The HBCU Executive Leadership Institute (HBCU ELI) at Clark Atlanta University is accepting applications for its second class of Community Fellows, with an October 25th, 2021 deadline.
The first-of-its-kind program launched its first cohort in April 2021 that included a roster of 58% women, making it the nation’s most diverse cohort of future HBCU leaders. Atlanta Mayor Keisha Lance Bottoms was named the program’s first honorary fellow.
Dr. Frederick Humphries served as the president of Tennessee State and FAMU, and subsequently provided his expertise to the HBCU ELI @CAU Advisory Board to promote the program’s success. While we mourn his loss, his legacy will live on through his strengthening of HBCUs. pic.twitter.com/Bs0xomWRS1— HBCU Executive Leadership Institute (@hbcueli) June 28, 2021
Funded in large part by the Chan Zuckerberg Initiative (CZI), the program seeks to identify qualified candidates to fill vacant HBCU presidencies and other executive leadership positions.
Slated to begin its second cohort in January 2022, ELI’s best-in-class program continues to serve as an incubator for recruiting and developing the next generation of leaders for over 100 Historically Black Colleges and Universities (HBCUs), with fellows receiving coaching and mentorship from past and present HBCU leaders. Interested participants may apply online today.
HBCU ELI launched its first cohort in April 2021 that included a roster of 58% women, making it the nation’s most diverse cohort of future HBCU leaders. Atlanta Mayor Keisha Lance Bottoms was also named the program’s first honorary fellow.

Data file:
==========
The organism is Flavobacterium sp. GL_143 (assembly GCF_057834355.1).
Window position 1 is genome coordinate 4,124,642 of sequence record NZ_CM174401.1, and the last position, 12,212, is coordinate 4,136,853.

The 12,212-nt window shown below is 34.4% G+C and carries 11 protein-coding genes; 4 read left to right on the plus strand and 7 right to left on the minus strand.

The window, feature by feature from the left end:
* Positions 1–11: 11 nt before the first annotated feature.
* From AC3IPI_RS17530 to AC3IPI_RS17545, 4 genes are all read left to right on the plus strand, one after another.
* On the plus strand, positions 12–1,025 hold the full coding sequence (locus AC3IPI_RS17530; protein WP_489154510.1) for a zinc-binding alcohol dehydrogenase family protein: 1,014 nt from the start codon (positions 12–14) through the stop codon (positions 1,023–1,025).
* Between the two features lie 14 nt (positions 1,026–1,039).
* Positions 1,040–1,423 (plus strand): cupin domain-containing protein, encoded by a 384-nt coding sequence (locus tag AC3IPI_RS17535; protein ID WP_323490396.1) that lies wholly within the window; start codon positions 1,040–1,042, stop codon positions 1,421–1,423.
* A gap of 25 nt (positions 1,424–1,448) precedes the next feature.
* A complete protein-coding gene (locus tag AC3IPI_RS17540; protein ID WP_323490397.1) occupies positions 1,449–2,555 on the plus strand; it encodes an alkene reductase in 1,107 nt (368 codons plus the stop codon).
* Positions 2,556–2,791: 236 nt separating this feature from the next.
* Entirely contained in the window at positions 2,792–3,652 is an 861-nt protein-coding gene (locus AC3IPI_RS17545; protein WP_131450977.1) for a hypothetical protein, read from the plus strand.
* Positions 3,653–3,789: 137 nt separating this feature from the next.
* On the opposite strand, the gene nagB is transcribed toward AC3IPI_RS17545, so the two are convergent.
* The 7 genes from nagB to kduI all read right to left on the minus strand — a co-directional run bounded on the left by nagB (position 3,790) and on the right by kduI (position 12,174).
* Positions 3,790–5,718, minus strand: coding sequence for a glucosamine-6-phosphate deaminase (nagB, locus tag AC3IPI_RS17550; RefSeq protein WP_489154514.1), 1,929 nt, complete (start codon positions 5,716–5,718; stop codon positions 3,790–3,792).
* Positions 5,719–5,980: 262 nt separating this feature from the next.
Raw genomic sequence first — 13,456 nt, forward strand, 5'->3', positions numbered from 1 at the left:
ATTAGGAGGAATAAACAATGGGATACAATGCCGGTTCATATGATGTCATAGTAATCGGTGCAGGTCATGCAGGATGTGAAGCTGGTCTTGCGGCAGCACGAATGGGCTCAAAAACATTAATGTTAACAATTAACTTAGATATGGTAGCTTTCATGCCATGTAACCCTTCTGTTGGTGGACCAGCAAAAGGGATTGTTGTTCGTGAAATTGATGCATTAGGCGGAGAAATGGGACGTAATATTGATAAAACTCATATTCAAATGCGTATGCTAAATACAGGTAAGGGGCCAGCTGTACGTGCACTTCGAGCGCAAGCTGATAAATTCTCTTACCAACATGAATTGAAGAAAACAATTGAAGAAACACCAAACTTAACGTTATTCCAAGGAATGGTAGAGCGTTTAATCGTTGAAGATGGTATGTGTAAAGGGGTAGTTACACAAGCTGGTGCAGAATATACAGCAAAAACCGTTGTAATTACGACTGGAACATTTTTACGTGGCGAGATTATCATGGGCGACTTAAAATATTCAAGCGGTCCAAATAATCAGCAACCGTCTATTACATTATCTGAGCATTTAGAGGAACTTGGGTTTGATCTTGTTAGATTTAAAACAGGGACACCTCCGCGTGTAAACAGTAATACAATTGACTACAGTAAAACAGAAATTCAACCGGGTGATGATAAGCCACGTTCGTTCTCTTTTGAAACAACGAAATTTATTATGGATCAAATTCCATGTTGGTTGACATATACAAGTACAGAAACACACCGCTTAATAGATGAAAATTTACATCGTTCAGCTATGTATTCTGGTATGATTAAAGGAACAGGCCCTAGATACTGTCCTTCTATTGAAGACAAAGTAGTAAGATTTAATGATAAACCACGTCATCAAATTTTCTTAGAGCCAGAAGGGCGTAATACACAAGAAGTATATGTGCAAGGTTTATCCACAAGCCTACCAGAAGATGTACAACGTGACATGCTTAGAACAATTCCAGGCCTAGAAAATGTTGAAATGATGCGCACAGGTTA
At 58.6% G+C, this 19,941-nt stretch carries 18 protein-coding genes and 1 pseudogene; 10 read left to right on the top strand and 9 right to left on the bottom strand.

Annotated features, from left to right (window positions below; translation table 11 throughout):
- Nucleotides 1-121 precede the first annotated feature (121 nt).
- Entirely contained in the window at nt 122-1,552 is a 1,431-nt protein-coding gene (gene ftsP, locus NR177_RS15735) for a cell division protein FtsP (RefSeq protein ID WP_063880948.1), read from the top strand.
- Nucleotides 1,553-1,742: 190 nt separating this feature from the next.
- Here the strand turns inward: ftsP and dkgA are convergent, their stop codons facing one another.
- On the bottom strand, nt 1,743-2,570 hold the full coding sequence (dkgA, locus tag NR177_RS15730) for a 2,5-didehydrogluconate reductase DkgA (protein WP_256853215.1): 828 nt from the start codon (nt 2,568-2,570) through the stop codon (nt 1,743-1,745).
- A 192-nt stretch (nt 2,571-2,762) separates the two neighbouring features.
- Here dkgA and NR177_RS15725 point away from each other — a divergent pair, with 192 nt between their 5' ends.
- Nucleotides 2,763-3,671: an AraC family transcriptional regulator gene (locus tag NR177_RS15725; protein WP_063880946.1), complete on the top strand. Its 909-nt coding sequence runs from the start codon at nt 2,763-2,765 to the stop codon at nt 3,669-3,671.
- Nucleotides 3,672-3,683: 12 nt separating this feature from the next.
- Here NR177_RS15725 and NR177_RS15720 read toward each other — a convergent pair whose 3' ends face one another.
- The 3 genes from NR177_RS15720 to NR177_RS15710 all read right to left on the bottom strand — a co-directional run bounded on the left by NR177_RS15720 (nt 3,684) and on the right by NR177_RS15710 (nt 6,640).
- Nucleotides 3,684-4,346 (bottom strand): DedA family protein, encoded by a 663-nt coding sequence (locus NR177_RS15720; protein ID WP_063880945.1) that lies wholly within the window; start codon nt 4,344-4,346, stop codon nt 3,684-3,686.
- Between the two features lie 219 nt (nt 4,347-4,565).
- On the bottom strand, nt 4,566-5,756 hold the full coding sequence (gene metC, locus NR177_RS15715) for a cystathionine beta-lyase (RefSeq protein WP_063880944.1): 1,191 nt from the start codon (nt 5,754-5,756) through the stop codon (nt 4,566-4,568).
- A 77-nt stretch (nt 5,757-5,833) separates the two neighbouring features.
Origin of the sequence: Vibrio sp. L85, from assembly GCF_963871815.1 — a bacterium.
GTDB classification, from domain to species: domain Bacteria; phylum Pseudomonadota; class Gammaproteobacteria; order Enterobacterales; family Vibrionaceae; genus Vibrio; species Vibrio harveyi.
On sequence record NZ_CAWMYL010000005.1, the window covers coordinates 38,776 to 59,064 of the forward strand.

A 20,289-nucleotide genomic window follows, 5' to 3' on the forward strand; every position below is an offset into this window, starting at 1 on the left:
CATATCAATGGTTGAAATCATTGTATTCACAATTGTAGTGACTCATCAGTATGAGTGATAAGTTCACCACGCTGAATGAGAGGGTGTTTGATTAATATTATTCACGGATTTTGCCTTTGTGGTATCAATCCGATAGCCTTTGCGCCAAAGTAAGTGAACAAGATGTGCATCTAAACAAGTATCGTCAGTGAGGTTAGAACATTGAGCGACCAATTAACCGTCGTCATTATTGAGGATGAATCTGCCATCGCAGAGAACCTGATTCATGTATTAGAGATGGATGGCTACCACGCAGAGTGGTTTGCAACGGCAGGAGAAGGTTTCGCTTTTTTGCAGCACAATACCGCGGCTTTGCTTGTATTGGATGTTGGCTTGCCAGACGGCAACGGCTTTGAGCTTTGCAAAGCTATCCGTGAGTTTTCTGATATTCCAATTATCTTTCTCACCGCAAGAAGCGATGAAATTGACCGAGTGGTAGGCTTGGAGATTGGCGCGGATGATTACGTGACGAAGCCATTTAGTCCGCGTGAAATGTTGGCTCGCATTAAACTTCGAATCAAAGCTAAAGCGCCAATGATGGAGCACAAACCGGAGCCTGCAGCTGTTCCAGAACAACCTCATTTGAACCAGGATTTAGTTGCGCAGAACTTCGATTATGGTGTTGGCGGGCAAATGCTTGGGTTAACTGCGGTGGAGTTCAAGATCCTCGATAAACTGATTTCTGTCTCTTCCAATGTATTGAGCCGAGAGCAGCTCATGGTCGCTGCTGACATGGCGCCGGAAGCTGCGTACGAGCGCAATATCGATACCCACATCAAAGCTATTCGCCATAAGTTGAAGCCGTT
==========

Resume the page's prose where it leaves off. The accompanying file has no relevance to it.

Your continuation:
ELI’s robust curriculum immerses qualified candidates in the various competencies of effectively leading an HBCU. This includes operations, budgeting, academics, fundraising and development, as well as board governance, and racial and social justice. Several inaugural cohort fellows offered the following reflections on their ELI experience:
- “You will quickly find yourself in a professionally supportive space to explore and advance your leadership attributes such as crisis management, institutional advancement, and board governance, while also acquiring a keen understanding of how these multifaceted aspects of leadership can be successfully navigated as an HBCU President.” – Fellow Dr. Ann Lampkin-Williams, University of Michigan, Dearborn.
- “The ELI program has challenged me to become a better leader and helped me better understand board governance and relationship issues.” – Fellow Dr. Rochelle Ford, Elon University.
- “I have gained valuable information that has proven to be useful. I know will be of value as I continue my leadership journey in higher education.” – Fellow Dr. Gwynth Nelson, South Carolina State University.
Participating mentors, speakers and past HBCU presidents added:
“The ELI is expanding and accelerating that pipeline by offering a high-impact leadership formation experience— rich in theory and practice—that is provided by an impressive ensemble of experienced mentors. I much enjoyed participating in the development of these new leaders and engaging with them in a stimulating exchange.”
— President Reynold Verret, Xavier University.
“We look forward to preparing the second cohort of fellows for the next generation of leaders for HBCUs,” said Dr. Phyllis Worthy Dawkins, Executive Director of the HBCU Executive Leadership program.
Before the Civil Rights movement, HBCUs offered Black Americans one of their only routes to a college degree. These institutions helped Black people pursue professional careers, earn graduate degrees, and advance their education. ELI helps preserve and strengthen HBCUs as a hub for education, opportunity and uplift in the communities they serve.
In addition to the Chan Zuckerberg Initiative, the effort is supported by the ECMC Foundation, Microsoft, Charles Stewart Mott Foundation, Toyota, The Rich Foundation, Inc., United Methodist Church, and more.